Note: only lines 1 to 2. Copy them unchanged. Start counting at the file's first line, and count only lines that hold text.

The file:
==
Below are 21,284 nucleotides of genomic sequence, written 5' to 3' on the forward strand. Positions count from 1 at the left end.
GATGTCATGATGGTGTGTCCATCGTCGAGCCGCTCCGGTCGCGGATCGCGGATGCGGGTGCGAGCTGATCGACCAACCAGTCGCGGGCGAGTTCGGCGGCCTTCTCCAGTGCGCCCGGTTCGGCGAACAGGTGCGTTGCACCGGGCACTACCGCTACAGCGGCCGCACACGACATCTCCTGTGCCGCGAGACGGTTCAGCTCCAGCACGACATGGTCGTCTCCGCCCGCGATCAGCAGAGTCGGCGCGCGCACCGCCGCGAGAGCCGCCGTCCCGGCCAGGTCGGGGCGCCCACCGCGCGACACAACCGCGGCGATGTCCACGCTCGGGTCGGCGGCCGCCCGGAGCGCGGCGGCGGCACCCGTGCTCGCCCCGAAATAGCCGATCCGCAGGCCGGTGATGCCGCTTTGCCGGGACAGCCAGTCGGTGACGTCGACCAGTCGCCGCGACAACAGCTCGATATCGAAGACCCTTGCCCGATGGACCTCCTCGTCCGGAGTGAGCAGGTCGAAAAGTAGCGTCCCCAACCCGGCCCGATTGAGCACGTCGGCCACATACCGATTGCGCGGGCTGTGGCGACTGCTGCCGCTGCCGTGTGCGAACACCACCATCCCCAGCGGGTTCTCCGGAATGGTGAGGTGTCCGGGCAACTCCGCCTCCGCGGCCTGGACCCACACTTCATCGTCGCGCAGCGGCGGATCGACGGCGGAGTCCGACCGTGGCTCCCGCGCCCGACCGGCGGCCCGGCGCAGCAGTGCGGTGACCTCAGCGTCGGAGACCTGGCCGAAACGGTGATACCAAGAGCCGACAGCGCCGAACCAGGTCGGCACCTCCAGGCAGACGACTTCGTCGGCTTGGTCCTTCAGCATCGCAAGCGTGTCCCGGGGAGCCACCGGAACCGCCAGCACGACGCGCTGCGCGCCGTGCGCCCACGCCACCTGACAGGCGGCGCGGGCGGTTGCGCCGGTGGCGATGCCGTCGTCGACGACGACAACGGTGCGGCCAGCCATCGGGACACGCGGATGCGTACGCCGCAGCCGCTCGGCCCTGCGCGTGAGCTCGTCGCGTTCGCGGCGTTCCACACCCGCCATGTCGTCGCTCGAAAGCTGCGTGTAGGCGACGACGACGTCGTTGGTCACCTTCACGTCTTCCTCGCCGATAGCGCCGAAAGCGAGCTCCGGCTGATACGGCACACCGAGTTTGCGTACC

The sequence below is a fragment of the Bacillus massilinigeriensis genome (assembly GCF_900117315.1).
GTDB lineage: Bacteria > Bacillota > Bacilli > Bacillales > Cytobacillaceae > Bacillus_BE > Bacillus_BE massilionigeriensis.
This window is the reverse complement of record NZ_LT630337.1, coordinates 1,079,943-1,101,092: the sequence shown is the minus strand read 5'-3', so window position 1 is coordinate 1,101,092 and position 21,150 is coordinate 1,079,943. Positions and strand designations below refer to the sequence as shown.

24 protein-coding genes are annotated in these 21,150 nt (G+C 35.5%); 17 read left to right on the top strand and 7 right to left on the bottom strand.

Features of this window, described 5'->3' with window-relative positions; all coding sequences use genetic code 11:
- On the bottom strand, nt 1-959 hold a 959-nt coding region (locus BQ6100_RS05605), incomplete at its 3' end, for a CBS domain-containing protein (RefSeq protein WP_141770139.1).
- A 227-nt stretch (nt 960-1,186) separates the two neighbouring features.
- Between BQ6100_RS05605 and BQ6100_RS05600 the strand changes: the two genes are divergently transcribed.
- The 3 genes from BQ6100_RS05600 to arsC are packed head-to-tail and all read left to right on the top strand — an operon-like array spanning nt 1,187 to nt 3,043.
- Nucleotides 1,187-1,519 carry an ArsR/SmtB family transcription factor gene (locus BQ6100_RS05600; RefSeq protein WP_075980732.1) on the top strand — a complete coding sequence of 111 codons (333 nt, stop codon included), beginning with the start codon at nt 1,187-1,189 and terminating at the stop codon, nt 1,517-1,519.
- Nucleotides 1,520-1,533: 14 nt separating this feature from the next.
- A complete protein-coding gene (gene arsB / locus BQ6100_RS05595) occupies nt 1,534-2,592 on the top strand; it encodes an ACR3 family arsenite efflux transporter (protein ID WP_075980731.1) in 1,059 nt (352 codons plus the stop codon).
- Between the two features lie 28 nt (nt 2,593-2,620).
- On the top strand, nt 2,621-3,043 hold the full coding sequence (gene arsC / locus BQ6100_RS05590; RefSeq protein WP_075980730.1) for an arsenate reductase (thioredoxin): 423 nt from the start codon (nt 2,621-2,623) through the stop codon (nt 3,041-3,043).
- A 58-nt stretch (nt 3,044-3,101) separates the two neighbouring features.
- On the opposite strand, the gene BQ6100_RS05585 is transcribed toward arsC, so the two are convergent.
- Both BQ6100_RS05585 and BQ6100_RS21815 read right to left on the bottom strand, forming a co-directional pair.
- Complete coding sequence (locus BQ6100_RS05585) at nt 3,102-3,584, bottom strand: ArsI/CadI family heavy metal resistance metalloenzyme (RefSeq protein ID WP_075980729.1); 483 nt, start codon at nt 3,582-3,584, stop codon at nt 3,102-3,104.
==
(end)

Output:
Below are 21,284 nucleotides of genomic sequence, written 5' to 3' on the forward strand. Positions count from 1 at the left end.
GATGTCATGATGGTGTGTCCATCGTCGAGCCGCTCCGGTCGCGGATCGCGGATGCGGGTGCGAGCTGATCGACCAACCAGTCGCGGGCGAGTTCGGCGGCCTTCTCCAGTGCGCCCGGTTCGGCGAACAGGTGCGTTGCACCGGGCACTACCGCTACAGCGGCCGCACACGACATCTCCTGTGCCGCGAGACGGTTCAGCTCCAGCACGACATGGTCGTCTCCGCCCGCGATCAGCAGAGTCGGCGCGCGCACCGCCGCGAGAGCCGCCGTCCCGGCCAGGTCGGGGCGCCCACCGCGCGACACAACCGCGGCGATGTCCACGCTCGGGTCGGCGGCCGCCCGGAGCGCGGCGGCGGCACCCGTGCTCGCCCCGAAATAGCCGATCCGCAGGCCGGTGATGCCGCTTTGCCGGGACAGCCAGTCGGTGACGTCGACCAGTCGCCGCGACAACAGCTCGATATCGAAGACCCTTGCCCGATGGACCTCCTCGTCCGGAGTGAGCAGGTCGAAAAGTAGCGTCCCCAACCCGGCCCGATTGAGCACGTCGGCCACATACCGATTGCGCGGGCTGTGGCGACTGCTGCCGCTGCCGTGTGCGAACACCACCATCCCCAGCGGGTTCTCCGGAATGGTGAGGTGTCCGGGCAACTCCGCCTCCGCGGCCTGGACCCACACTTCATCGTCGCGCAGCGGCGGATCGACGGCGGAGTCCGACCGTGGCTCCCGCGCCCGACCGGCGGCCCGGCGCAGCAGTGCGGTGACCTCAGCGTCGGAGACCTGGCCGAAACGGTGATACCAAGAGCCGACAGCGCCGAACCAGGTCGGCACCTCCAGGCAGACGACTTCGTCGGCTTGGTCCTTCAGCATCGCAAGCGTGTCCCGGGGAGCCACCGGAACCGCCAGCACGACGCGCTGCGCGCCGTGCGCCCACGCCACCTGACAGGCGGCGCGGGCGGTTGCGCCGGTGGCGATGCCGTCGTCGACGACGACAACGGTGCGGCCAGCCATCGGGACACGCGGATGCGTACGCCGCAGCCGCTCGGCCCTGCGCGTGAGCTCGTCGCGTTCGCGGCGTTCCACACCCGCCATGTCGTCGCTCGAAAGCTGCGTGTAGGCGACGACGACGTCGTTGGTCACCTTCACGTCTTCCTCGCCGATAGCGCCGAAAGCGAGCTCCGGCTGATACGGCACACCGAGTTTGCGTACC